AndrewPrice said...

FYI, if anyone is interested, check out

http://www.benefits.gov/

This site may help you find some benefits. If you qualify, take them.

AndrewPrice said...

Joel, Very mercantilist! LOL!

AndrewPrice said...

Jen, That is ironic. I hope there's a direct connection between the election and his losing his job.

K said...

Patriot: ...zero and his monkeys have convinced a large cohort..starting with young adults <30...that Repugs are really evil

It didn't start with BHO. I have children's books from the 80s where Republicans are identified by name as bad and unhip people. Unfortunately, this kind of cultural propaganda was ignored by the right just as they ignored the left taking over the schools.

AndrewPrice said...

Bev, I'd love to see a blue state tax!

AndrewPrice said...

K, Yep. This has been going on for a long time. Since the 1930s, the Republicans have been called the party of the rich. In the 1960s they were the party of conformity. In the 1980s they became the racist party of white rich people. In the 1990s they became anti-woman/religious zealot party. In the 2000s they became the anti-immigrant party.

This has been a long process and unfortunately, too many Republicans have been happy to play into it at each step.

Commander Max said...

Let's hope the political class is smart enough to realize we have a problem. I know some will, but a lot of them quite frankly are not equipped to handle this situation.

It makes me think of the movie, "Eric the Viking", the island of Hy-Brasil is under water while King Arnulf is denying anything is wrong(while he is drowning).

Tennessee Jed said...

1) future bleak* Fully realizing this may be informational detail you didn't need, I went for a colonoscope this morning, so if it seemed like I was full of crap yesterday . . . well, . . . Talking with the young lady at registration. They have been told they will probably start to lose hours because people are foregoing tests because of increased premiums and co-pays because; you get the idea if yout though "OBAMACARE." We didn't build that for damned sure.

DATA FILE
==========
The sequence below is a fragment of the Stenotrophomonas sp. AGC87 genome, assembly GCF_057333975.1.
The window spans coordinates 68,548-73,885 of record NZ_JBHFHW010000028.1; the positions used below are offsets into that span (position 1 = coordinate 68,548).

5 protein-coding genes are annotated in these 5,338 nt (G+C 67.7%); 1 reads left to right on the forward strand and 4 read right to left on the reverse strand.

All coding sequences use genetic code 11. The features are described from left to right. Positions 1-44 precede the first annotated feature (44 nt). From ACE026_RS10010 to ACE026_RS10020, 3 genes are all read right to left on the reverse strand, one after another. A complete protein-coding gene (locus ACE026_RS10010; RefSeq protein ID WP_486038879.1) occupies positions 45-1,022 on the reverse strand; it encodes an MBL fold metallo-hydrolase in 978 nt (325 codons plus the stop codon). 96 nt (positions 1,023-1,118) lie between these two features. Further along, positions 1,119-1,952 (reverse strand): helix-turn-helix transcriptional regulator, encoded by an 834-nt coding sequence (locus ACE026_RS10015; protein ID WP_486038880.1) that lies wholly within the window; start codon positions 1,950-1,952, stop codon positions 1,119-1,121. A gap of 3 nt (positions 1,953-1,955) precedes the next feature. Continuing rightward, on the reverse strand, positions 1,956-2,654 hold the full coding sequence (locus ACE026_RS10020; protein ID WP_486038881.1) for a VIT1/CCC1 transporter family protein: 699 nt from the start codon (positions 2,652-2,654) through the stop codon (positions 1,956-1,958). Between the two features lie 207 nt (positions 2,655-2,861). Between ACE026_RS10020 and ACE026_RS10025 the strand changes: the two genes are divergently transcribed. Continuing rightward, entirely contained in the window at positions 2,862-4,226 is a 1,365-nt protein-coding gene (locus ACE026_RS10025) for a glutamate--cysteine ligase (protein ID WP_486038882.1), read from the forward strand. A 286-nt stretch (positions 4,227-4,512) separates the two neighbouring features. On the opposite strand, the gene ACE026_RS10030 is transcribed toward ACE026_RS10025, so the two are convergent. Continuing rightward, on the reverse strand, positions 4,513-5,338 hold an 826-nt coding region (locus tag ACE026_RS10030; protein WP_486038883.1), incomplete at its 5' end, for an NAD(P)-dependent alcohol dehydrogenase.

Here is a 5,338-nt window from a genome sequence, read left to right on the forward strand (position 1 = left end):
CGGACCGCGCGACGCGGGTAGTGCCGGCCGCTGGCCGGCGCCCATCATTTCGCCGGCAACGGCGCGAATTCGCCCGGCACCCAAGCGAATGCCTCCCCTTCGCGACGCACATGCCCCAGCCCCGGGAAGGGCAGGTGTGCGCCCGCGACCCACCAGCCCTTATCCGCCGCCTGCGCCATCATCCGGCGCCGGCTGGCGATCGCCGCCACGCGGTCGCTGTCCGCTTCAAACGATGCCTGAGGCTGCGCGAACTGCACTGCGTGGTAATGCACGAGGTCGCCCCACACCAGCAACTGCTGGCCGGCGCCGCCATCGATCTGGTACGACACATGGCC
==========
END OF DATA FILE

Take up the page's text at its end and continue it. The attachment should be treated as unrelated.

T-Rav said...

Jen, you mean your brother voted for Obama because he was hoping there would be collapse and a revolution? That's twisted.

T-Rav said...

Jed, I have a friend (from east-central Tennessee, incidentally) whose father is a doctor, and she was telling me Tuesday night that he may just take retirement in a few years instead of trying to continue his own practice. The regulations and payments just make it not worth it anymore.

BevfromNYC said...

Commander Max - Sadly, our political class is not smart enough to do much of anything useful. As they say military jargon, we've got a classic S.N.A.F.U. - Systems Normal, All F'ed Up- government/political class...

Jen said...

Bev, thanks! I agree with your thinking on oil/gas thing. I (and I think my sister as well) feel much better after reading the comments here. I'm wanting to share the info here, and if you get something done up for a list, I'll be happy to pass it along. And, if you are seriously thinking of going Texas style, pick me up on the way by--I'll fit right in! My ex has an uncle in Fort Worth. Him and I got along real well.

Andrew, I'll have to find out more details, but the job he was doing relied on him picking up things to used in heart valve replacements. He told me a while back that things were starting to slow down. The procedures were going to be something that won't be done very much (help me out here if you know more info on it)due to Obamacare. I have not talked to him yet, but he can't tell me I didn't say "I told you so".

tryanmax said...

Andrew, and they did it all under the guise of "strengthening the candidates." What a bunch of malarkey (to borrow a term)! You don't train for battle the same way you fight the war. If your idea of "strengthening" is to maim your own and see who still walks, you end up with a champion wounded before the opponent even strikes. Idiots!

Jen said...

T-Rav, Yes, that's what he was thinking. It's to fulfill is own twisted prophecy. And if you and I were corresponding by email, I'd be more than happy to tell you. I think you'd understand what I mean.